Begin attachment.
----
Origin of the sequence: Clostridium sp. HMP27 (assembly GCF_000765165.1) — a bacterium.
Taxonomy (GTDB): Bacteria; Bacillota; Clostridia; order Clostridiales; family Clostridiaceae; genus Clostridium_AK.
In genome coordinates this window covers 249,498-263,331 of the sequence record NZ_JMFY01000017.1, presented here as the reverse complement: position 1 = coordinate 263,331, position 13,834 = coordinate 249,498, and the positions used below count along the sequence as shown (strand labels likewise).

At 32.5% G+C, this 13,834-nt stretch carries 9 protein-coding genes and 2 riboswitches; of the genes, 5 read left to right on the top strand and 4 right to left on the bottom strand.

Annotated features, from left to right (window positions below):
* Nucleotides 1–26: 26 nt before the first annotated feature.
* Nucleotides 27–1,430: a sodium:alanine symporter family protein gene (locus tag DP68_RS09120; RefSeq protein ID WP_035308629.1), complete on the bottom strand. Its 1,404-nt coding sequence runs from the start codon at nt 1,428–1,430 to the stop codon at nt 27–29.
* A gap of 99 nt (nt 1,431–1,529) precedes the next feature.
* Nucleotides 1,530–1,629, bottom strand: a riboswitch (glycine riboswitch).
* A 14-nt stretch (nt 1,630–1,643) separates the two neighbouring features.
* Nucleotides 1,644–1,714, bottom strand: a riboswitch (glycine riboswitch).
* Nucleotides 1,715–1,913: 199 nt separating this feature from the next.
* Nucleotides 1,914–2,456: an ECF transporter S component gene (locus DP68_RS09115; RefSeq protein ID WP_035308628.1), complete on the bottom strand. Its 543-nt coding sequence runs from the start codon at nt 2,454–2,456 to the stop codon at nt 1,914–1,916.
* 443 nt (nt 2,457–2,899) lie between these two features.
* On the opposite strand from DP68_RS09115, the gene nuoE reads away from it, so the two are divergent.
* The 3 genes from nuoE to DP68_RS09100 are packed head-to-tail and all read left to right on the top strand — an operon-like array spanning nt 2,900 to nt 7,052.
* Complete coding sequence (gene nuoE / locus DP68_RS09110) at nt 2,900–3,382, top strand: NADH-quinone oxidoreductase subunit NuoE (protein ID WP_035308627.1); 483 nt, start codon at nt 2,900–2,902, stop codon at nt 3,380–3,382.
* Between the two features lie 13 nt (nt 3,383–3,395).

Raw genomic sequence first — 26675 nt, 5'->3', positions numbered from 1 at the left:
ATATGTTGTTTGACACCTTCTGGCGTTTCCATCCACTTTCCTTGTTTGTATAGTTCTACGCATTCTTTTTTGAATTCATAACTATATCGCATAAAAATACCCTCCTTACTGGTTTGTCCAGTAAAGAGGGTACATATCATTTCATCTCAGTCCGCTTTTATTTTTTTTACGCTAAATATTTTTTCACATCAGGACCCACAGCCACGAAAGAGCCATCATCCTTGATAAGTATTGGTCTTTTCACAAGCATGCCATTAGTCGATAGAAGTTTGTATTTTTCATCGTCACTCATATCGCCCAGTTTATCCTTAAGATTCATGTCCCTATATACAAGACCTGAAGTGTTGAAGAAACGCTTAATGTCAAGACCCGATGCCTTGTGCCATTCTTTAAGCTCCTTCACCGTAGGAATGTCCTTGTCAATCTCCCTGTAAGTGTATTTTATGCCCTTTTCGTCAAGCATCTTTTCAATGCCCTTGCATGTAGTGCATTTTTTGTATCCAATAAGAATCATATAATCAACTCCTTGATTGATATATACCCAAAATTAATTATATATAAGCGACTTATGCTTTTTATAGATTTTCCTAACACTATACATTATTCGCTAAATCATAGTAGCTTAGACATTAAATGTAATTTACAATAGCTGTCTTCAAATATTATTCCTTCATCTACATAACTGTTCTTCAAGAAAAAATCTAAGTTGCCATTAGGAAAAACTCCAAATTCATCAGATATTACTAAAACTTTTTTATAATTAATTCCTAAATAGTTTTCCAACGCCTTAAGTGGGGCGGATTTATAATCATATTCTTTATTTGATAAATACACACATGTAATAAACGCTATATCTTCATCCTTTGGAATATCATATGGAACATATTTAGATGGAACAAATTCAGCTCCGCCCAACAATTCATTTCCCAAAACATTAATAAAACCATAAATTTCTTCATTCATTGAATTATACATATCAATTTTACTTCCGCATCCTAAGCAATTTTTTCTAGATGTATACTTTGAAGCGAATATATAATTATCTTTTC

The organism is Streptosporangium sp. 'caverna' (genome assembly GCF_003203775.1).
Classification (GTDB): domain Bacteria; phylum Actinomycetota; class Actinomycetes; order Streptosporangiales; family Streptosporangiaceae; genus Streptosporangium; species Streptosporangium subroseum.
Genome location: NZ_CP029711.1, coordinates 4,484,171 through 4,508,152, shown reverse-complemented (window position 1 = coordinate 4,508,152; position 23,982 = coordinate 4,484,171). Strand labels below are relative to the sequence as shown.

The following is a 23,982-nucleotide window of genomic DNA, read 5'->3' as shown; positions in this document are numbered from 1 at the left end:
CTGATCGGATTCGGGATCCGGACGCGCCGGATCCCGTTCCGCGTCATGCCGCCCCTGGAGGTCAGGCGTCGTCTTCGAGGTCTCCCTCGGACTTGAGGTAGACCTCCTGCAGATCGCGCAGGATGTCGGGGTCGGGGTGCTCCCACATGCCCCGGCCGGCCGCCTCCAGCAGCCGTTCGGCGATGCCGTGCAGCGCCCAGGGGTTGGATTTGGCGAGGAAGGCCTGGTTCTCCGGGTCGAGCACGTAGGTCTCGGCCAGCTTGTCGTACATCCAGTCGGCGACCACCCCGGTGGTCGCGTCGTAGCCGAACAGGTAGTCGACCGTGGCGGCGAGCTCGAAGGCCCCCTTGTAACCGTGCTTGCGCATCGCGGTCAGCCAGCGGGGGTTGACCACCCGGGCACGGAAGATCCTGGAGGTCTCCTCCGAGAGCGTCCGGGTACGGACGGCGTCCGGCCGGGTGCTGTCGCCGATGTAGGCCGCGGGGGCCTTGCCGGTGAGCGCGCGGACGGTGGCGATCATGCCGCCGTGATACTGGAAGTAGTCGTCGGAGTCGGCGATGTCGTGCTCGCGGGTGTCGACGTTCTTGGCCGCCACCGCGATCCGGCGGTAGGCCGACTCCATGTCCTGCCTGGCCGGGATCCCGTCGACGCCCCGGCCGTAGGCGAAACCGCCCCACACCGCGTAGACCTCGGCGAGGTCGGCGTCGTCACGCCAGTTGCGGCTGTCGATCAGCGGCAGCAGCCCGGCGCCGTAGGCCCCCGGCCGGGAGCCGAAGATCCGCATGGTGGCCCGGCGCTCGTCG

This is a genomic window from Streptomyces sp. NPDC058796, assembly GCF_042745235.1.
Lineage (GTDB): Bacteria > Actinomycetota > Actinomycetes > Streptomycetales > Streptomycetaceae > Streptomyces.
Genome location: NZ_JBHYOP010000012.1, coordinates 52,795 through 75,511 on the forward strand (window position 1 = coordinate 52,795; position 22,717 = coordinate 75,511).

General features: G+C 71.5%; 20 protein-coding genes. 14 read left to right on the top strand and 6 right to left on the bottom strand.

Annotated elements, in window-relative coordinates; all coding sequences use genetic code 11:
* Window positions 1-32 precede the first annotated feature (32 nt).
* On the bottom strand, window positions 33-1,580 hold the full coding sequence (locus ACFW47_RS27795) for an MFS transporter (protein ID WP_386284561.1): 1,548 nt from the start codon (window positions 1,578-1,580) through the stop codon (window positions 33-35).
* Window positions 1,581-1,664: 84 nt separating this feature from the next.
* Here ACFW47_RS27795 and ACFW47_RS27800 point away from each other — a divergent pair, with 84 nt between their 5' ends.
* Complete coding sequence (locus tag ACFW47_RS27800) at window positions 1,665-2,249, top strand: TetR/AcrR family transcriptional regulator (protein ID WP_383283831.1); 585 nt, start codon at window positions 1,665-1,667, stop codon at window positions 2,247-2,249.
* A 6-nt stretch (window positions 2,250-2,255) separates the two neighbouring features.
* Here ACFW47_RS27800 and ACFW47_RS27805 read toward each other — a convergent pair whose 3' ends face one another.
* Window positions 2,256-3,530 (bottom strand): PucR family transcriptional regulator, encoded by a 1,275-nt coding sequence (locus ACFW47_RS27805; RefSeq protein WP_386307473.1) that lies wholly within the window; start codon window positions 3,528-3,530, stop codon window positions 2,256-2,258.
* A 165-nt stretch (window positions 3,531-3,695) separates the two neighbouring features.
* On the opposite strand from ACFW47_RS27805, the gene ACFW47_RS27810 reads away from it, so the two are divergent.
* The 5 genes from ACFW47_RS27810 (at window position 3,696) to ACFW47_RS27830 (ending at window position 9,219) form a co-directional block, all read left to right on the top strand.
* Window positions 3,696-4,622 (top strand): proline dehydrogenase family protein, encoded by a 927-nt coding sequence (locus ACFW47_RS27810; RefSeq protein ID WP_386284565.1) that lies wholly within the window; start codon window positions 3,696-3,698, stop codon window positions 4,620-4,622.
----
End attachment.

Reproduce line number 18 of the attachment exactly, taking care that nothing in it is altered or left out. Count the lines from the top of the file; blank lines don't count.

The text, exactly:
* Between the two features lie 13 nt (nt 3,383–3,395).